Everyone knows that the wind makes Turnberry a different course, and yesterday proved it. In practice, and on day one, the 17th was an into-the-wind beast (Westwood hit two drivers and still did not make the green). But with the breeze reversed it became an eagle opportunity at a crucial time in the round. Ryuji Imada holed from 40 feet to make the cut; Padraig Harrington and Tom Lehman both birdied it – even a deflated Ian Poulter had his only birdie in two days here – to edge them inside the mark. Carl Pettersson, meanwhile, eagled it to reach 11 over par, and beamed with relief – 13 over would have been awful.

Radio no substitute for Daly dose of live action

It's an Open secret that to enjoy wandering the links you need a neck-strung portable radio. It is the only way to keep track of goings-on. But the earphoned crowd begins to titter when it becomes obvious that the commentary team is watching the championship on TV. You can sit in the stands around the 18th green, watch John Daly chip up to the hole – and a few minutes later the radio cuts, as if live, to here comes Daly, chipping at 18. Or perhaps, at the Open, time really does stand still.

Have you tried new the Independent Digital Edition apps?
Caption competition
Caption competition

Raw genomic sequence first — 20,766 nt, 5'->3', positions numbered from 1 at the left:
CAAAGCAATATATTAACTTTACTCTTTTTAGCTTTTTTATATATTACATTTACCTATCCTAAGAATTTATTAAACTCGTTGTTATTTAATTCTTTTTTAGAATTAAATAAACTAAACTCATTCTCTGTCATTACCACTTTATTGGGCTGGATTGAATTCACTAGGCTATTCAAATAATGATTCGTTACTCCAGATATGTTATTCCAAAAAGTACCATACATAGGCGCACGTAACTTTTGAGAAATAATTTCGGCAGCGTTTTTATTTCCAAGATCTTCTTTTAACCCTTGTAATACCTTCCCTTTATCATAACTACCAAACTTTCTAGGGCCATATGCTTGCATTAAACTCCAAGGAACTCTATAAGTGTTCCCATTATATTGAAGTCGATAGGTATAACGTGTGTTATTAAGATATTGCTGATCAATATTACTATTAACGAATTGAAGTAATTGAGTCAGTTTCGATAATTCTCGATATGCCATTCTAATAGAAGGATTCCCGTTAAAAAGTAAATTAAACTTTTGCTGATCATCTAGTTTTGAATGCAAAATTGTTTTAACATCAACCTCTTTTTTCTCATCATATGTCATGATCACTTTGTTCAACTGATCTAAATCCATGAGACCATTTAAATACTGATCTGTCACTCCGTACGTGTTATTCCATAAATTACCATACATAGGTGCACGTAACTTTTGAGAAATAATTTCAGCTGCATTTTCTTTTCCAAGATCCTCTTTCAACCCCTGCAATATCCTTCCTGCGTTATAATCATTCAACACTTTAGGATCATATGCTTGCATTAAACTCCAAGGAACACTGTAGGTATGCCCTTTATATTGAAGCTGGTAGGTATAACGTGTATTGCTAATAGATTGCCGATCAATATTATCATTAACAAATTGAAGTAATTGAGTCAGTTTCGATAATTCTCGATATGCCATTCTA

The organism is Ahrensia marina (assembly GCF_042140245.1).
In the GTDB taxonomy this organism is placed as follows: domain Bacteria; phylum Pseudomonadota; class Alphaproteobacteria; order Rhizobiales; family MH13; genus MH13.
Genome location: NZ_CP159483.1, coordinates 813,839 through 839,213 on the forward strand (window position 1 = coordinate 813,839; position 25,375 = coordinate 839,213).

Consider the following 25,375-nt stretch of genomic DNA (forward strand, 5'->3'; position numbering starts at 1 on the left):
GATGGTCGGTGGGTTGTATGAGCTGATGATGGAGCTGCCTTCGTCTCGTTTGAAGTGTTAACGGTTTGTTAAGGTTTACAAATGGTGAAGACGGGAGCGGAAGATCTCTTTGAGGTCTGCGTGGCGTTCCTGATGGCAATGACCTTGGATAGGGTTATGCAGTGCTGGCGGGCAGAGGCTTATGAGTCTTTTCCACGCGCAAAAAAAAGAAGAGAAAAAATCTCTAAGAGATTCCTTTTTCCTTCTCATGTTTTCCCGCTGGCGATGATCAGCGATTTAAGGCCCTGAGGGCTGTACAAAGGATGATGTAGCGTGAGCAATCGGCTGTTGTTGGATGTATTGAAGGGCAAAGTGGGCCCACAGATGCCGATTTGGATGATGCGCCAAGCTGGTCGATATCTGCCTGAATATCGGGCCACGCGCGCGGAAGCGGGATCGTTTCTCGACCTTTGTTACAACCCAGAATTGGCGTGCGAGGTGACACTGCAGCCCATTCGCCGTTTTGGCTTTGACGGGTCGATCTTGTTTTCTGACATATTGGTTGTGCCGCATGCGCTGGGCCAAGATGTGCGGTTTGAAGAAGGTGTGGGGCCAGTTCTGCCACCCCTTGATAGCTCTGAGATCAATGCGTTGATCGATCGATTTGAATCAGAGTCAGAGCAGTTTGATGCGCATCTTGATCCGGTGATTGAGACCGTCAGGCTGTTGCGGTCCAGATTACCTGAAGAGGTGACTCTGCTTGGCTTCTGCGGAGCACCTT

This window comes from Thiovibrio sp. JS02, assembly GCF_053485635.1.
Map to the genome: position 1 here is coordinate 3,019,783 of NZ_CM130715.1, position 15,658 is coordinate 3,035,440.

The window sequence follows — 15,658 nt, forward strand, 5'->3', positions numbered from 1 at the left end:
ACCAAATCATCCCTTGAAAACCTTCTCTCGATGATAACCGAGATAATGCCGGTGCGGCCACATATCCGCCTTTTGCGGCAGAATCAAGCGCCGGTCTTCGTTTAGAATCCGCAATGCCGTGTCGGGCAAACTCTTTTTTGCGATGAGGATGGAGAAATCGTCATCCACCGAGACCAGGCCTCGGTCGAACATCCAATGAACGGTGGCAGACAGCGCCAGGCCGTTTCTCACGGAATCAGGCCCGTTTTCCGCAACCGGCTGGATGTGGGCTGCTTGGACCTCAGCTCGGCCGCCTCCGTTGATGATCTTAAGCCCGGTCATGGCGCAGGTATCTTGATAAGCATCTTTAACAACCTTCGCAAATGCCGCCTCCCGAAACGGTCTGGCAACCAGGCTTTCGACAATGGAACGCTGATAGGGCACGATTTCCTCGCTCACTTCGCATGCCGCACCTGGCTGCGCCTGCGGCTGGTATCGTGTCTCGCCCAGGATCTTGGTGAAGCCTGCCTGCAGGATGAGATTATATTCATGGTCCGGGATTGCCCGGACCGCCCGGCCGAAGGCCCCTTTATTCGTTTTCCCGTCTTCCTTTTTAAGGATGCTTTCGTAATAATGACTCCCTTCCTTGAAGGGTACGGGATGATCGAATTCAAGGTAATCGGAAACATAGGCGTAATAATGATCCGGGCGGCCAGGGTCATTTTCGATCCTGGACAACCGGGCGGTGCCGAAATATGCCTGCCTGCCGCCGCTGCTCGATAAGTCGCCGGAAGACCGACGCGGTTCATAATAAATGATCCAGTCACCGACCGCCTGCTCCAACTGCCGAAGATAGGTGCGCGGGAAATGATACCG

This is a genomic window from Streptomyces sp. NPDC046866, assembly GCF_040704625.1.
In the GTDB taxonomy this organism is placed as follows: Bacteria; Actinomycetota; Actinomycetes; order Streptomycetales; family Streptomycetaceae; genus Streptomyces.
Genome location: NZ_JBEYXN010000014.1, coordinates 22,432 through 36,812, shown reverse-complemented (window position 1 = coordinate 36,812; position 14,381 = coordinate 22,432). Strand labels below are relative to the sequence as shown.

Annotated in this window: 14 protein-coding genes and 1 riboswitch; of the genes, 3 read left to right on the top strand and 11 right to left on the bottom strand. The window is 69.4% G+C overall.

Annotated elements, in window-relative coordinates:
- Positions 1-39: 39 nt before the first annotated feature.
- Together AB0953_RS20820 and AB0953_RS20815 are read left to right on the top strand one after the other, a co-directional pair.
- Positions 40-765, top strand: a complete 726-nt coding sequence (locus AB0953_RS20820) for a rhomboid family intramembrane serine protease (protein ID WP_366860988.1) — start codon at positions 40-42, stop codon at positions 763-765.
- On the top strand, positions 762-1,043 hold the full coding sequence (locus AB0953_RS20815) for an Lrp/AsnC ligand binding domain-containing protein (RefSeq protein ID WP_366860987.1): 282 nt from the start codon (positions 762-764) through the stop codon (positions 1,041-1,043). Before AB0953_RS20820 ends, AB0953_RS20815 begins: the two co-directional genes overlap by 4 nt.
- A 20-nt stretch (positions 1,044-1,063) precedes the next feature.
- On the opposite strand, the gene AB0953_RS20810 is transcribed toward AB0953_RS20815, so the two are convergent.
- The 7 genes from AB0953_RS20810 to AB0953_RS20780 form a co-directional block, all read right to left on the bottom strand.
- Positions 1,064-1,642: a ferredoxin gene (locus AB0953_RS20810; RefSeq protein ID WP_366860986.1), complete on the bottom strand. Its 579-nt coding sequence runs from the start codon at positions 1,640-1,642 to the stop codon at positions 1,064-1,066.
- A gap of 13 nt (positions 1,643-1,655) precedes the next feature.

Latest stories from i100
Have you tried new the Independent Digital Edition apps?
Daily Quiz
Independent Dating
and  

By clicking 'Search' you
are agreeing to our
Terms of Use.

Career Services

Day In a Page

Lionel, Patti, Burt and The Who rock Glasto

Lionel, Patti, Burt and The Who rock Glasto

This was the year of 24-carat Golden Oldies
Paris Fashion Week

Paris Fashion Week

Thom Browne's scarecrows offer a rare beacon in commercial offerings
A year of the caliphate:

Isis, a year of the caliphate

Who can defeat the so-called 'Islamic State' – and how?
Marks and Spencer: Can a new team of designers put the spark back into the high-street brand?

Marks and Spencer

Can a new team of designers put the spark back into the high-street brand?
'We haven't invaded France': Italy's Prime Minister 'reclaims' Europe's highest peak

'We haven't invaded France'

Italy's Prime Minister 'reclaims' Europe's highest peak
Isis in Kobani: Why we ignore the worst of the massacres

Why do we ignore the worst of the massacres?